To the children and youth of our Blue Pacific continent, I say know your ocean. It is the source of life for so many of us. Human activity is damaging our marine resources and we must act now.
Garbage in our ocean
Each year, humanity pours its trash into waterways and rivers without a second thought of what happens after they discard their rubbish. Much of this ends up in the ocean, where, for example, more than eight (8) million tonnes of harmful plastic waste ends up annually.
The world’s five ocean systems have been likened to “lungs” for our planet. For our community of ocean states, the Pacific Ocean is a source of both food and income; it has connected us in the past, and continues to do so today. The ripples of our ocean reach the shores of four continents. These connections are essentially pathways through which rubbish end up in our ocean of islands.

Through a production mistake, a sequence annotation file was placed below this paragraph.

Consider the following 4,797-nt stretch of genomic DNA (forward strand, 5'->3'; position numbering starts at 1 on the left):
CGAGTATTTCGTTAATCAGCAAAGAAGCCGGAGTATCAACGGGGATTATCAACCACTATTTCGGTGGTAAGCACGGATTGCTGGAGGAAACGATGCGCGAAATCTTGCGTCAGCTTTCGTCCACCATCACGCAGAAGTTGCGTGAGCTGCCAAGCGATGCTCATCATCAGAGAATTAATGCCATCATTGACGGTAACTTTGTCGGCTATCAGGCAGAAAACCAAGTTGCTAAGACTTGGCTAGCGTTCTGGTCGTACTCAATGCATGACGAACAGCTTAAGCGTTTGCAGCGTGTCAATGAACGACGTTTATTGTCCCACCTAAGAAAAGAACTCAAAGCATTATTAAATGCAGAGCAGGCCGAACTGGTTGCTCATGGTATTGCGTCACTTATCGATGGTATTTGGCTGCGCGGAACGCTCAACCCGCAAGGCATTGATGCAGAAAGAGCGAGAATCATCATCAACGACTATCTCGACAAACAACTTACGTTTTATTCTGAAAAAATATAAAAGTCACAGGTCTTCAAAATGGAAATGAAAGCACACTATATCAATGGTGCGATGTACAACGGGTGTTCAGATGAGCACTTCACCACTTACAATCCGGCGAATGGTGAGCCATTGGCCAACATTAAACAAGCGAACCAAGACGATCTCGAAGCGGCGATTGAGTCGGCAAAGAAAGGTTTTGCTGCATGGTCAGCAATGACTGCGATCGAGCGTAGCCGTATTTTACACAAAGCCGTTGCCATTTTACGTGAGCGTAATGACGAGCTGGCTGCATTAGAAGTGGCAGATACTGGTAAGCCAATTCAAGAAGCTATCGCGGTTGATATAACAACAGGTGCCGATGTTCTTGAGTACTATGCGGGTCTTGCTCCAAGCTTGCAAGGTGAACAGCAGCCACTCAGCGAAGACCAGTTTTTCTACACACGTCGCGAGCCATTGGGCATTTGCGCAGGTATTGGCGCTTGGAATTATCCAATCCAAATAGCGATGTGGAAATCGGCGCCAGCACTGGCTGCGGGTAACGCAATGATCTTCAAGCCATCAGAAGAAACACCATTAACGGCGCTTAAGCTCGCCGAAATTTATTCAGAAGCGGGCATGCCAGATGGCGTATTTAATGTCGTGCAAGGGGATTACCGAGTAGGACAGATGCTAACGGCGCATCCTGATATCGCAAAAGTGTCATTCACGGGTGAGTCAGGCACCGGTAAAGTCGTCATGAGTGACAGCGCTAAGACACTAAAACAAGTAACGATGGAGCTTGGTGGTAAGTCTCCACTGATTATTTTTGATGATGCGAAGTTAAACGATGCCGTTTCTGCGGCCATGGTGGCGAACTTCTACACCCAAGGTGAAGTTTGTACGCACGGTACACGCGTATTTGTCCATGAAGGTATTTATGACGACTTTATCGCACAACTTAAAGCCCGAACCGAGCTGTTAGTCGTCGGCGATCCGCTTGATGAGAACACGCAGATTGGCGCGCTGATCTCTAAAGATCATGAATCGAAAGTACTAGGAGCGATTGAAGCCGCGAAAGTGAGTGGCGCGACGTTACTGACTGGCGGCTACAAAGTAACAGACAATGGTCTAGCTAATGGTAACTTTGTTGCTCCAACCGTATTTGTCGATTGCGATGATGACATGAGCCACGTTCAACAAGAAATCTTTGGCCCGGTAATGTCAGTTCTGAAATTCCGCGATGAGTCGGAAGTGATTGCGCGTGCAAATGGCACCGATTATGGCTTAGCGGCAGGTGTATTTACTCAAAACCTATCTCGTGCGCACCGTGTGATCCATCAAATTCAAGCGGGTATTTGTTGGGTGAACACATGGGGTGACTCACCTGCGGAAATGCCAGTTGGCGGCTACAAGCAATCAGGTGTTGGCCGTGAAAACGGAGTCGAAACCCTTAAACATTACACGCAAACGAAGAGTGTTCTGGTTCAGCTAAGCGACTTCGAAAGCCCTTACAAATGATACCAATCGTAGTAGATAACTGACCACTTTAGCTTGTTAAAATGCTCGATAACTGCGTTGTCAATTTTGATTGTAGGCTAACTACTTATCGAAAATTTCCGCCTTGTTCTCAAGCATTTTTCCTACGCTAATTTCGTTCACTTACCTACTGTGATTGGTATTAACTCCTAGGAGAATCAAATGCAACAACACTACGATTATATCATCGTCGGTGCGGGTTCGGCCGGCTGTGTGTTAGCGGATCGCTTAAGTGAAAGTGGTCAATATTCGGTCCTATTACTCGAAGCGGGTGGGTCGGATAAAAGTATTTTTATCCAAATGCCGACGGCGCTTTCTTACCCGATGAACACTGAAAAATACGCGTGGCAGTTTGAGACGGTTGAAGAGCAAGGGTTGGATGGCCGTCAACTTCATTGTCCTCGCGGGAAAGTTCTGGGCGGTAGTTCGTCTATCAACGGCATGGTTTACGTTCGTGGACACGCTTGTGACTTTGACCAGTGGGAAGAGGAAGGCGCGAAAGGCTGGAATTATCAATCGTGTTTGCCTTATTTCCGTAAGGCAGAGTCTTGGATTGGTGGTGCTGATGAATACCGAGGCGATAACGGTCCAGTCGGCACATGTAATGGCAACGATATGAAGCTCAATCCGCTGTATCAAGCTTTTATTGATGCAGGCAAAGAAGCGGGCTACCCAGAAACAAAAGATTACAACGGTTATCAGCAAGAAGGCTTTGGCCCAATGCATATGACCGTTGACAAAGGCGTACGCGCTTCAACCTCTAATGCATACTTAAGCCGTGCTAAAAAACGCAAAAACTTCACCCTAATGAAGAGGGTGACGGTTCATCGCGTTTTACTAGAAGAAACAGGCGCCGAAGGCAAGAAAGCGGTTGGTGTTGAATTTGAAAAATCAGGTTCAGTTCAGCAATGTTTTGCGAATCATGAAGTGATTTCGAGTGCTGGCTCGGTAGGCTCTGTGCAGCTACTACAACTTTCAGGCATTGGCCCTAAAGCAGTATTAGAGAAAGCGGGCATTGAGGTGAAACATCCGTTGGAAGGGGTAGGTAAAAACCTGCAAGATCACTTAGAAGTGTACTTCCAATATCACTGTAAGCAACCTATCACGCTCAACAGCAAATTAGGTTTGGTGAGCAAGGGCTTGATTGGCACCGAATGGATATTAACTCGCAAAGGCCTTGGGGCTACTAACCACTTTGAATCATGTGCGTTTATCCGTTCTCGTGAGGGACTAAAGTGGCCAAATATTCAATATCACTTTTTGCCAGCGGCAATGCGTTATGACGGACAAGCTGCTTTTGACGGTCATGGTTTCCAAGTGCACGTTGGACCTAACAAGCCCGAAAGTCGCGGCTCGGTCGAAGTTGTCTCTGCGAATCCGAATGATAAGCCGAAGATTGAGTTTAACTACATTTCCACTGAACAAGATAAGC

The repercussions of a warming planet are increasing both in intensity and in frequency. This is the case whether they are extreme, sudden, or slow onset weather and climate events. Either way they demand nothing less than innovative actions, and strengthened collaboration and cooperation of all stakeholders.
Key to how our region responds to climate change and extreme weather events and their impacts on our island homes and our resources is the nature and extent of our resilience.
It requires Pacific Islands Forum members to invest in pathways towards economic, social, and environmental resilience. It requires our Governments to complement their respective approaches with input and contributions from development partners, including the private sector, who are key to resource mobilisation and to implementation. It also requires civil society to play a key role, to ensure effective links between policies and practice are well established and they endure.